In last month’s Short Story, Jodi Rodgers discussed the drawings of Robert Frederick Blum and the purveyance of American drawing through the Cooper Union Museum’s collection. This month, we address the “Who is Cooper?” and “Who is Hewitt?” and “Why Carnegie?” questions that often accompany introductions of Cooper Hewitt’s name and location. We investigate and celebrate the relationship between the Hewitts and the Carnegies, two families that were instrumental in creating Cooper Hewitt, Smithsonian Design Museum as it is known today.

Margery Masinter, Trustee, Cooper Hewitt, Smithsonian Design Museum
Sue Shutte, Historian at Ringwood Manor
Matthew Kennedy, Publishing Associate, Cooper Hewitt, Smithsonian Design Museum

Three Tall Men

Composite image of three individual portraits picturing men. Each man is depicted from the chest up, sitting either straight on or in three-quarter pose. All are looking at the viewer.

(left to right) James Smithson (1765–1829) by Henri-Joseph Johns, 1816; Peter Cooper (1791–1883); Andrew Carnegie (1835–1919)

Two great American philanthropists played a role in the creation of Cooper Hewitt, Smithsonian Design Museum. Peter Cooper established the Cooper Union for the Advancement of Science and Art in 1859 in which his granddaughters Sarah and Eleanor Hewitt opened a museum for the arts of decoration in 1897. In 1967, when the museum became part of the Smithsonian Institution, Andrew Carnegie’s mansion became its new home. An English philanthropist made it all happen. In 1829, chemist and mineralogist James Smithson left his fortune to the United States to found “an establishment for the increase and diffusion of knowledge . . .” to be named the Smithsonian Institution. These auspicious connections are a good story.

Remarkably the lives of Peter Cooper and Andrew Carnegie paralleled one another. Both Cooper and Carnegie were born poor with little formal education. A mechanical genius and inventor, Cooper initially made a small fortune in patents for glue and gelatin before moving on to design and construct the Tom Thumb locomotive in 1830. He began to amass real estate in New York City and pursued his interests in the manufacture of iron. Aware of his lack of knowledge, he wanted to provide a free educational institution for poor but ambitious young men and women.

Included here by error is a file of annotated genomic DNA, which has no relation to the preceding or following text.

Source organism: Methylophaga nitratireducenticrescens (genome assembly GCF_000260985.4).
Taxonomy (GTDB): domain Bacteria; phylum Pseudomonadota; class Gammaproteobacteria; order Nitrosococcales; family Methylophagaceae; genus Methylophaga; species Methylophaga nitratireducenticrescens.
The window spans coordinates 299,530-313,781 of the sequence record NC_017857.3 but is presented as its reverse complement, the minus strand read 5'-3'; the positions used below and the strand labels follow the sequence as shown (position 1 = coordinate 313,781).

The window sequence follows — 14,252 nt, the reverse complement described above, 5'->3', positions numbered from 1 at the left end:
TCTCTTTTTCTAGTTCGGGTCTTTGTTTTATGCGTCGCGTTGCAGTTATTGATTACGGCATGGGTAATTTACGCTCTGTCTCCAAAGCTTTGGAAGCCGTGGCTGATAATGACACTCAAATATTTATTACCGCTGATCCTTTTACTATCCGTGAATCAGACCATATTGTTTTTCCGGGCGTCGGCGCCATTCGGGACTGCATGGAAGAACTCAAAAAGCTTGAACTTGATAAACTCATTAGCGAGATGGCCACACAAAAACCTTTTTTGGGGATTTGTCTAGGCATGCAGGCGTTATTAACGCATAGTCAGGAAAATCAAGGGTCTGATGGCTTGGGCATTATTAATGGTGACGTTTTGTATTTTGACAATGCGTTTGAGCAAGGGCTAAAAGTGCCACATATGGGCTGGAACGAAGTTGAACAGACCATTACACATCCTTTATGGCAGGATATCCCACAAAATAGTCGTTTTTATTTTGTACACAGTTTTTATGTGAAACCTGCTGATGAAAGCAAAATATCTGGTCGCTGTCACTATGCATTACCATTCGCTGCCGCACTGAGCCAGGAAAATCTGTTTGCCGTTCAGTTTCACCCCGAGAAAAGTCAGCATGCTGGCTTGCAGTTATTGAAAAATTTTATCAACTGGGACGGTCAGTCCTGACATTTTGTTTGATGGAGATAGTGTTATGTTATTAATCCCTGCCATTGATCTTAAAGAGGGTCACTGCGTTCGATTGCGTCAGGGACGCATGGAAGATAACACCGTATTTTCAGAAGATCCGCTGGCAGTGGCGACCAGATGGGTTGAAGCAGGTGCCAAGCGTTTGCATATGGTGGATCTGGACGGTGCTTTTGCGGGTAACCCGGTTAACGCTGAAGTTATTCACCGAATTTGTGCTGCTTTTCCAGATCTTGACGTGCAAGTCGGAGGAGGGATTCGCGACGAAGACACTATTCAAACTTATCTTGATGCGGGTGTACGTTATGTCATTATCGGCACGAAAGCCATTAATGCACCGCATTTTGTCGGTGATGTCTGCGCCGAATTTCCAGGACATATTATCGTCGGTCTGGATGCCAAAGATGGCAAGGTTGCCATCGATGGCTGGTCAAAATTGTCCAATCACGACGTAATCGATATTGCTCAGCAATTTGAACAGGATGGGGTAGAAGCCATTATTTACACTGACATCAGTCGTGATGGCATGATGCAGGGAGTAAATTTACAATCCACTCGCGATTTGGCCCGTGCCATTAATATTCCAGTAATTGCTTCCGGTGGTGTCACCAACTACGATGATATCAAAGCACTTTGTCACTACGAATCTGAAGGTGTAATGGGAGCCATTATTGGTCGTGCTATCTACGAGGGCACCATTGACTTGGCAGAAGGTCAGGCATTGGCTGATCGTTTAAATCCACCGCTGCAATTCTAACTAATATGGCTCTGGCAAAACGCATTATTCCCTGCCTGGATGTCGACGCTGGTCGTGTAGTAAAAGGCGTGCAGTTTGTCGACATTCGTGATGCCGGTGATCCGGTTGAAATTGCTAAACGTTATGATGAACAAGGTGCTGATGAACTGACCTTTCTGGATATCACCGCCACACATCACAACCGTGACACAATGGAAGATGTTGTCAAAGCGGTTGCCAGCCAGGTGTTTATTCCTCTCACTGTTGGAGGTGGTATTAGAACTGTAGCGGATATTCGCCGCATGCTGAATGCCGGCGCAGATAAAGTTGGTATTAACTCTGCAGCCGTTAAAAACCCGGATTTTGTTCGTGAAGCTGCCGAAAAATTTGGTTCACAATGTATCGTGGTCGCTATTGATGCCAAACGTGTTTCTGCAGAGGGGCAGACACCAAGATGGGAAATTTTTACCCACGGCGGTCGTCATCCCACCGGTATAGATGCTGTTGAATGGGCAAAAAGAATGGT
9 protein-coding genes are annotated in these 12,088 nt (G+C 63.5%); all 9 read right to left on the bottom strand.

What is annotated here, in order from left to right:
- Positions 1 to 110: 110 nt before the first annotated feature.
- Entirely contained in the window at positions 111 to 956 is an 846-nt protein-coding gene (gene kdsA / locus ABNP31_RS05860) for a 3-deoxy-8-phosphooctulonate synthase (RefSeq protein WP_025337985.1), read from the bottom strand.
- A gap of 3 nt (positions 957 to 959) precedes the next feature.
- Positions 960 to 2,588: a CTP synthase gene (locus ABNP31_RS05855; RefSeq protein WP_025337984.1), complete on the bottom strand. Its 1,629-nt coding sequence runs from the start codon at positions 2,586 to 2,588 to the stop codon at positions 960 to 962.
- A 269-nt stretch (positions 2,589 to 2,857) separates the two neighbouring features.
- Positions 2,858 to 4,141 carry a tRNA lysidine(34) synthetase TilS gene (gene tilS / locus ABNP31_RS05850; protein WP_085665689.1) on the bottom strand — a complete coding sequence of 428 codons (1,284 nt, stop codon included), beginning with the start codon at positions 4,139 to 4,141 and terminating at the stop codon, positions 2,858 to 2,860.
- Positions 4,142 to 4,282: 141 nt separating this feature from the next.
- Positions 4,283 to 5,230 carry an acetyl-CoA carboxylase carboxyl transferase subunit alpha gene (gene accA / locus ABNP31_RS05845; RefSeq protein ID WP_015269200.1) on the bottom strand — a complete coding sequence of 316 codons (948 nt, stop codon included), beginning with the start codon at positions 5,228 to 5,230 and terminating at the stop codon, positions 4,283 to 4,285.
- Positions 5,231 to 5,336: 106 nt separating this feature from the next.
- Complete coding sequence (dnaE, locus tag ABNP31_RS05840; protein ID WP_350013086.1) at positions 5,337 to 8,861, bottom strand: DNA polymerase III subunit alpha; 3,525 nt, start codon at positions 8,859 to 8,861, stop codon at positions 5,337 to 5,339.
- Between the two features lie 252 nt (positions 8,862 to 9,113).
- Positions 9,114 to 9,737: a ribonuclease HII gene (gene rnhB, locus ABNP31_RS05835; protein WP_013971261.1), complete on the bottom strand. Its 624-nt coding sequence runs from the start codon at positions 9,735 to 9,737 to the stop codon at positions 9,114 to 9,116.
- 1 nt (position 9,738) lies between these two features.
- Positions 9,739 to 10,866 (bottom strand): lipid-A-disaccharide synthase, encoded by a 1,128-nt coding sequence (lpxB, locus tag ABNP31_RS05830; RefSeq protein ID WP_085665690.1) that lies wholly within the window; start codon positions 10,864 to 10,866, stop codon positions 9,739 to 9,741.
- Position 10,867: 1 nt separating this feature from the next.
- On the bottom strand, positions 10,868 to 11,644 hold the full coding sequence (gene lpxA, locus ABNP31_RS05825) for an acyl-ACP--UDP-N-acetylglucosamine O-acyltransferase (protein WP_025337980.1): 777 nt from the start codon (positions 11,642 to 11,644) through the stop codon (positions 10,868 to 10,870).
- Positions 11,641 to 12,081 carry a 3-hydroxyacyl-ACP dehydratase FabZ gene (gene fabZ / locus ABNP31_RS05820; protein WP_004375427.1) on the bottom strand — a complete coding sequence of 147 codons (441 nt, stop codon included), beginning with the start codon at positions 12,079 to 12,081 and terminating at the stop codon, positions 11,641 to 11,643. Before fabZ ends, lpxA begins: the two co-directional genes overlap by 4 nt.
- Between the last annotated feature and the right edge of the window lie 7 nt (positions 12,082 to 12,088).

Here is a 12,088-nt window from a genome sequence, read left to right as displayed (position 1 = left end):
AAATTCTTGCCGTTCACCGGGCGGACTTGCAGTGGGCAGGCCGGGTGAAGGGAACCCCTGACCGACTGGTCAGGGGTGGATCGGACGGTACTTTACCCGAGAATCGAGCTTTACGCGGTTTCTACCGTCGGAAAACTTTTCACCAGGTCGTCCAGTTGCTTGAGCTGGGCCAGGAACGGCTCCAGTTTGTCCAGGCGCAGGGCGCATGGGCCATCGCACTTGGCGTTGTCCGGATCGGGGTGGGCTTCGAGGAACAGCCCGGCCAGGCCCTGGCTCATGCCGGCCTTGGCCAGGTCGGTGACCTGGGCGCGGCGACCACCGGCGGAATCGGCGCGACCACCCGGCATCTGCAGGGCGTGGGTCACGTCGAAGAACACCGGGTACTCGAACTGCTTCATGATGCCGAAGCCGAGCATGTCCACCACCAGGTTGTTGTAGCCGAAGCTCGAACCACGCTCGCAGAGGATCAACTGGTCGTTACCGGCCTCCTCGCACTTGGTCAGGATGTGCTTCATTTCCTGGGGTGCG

This image is a scan from a book. The page features an image of a locomotive vehicle on tracks. Four prominent wheels support a fenced-in platform that houses shovels and various pieces of machinery. Wording on the platform reads

Tom Thumb, designed and constructed by Peter Cooper in 1830

This image shows a large, four-story building, pictured here from a nearby intersection. Small groups of people and horse-drawn carriages populate the streets in front of it. Trees and light posts also line the streets. The building is box-like and exhibits Palladian architecture, with a restrained facade composed of windows framed by columns and arches.

Cooper Union for the Advancement of Science and Art, also known as Cooper Institute

Born in Scotland, Andrew Carnegie’s education consisted of attending the local grammar school. As a young man, he developed a passion for reading and borrowing books wherever available. After his family emigrated to Pennsylvania, he began his career as a telegraph messenger boy, and with his work ethic and innate genius excelled in all that he tried, from railroad investments to building a fortune in the steel industry. In 1901, he formed the United States Steel Corporation, and in 1902 he moved into his new home at 91st Street and Fifth Avenue. With his great wealth, he embarked on a new career in philanthropy, highlighted by establishing public libraries throughout the United States.

Both Cooper and Carnegie believed in the responsibility of wealthy men to provide for the education of the poor. Carnegie famously wrote the Gospel of Wealth in 1889, citing Peter Cooper’s Cooper Institute as an example of using wealth to elevate the poor by giving them the means to improve their lives. They admired one another and became personal friends.

After Cooper died in 1883, Carnegie developed a relationship with Abram Stevens Hewitt, Cooper’s son-in-law. Hewitt (1822–1903) was a brilliant scholarship student at Columbia College and became successful in three different fields: the iron and steel business; national politics, serving five terms in Congress; and mayor of New York City. As a philanthropist, he was devoted to Cooper Institute and served as trustee of Columbia University, Barnard College, and the Carnegie Institution.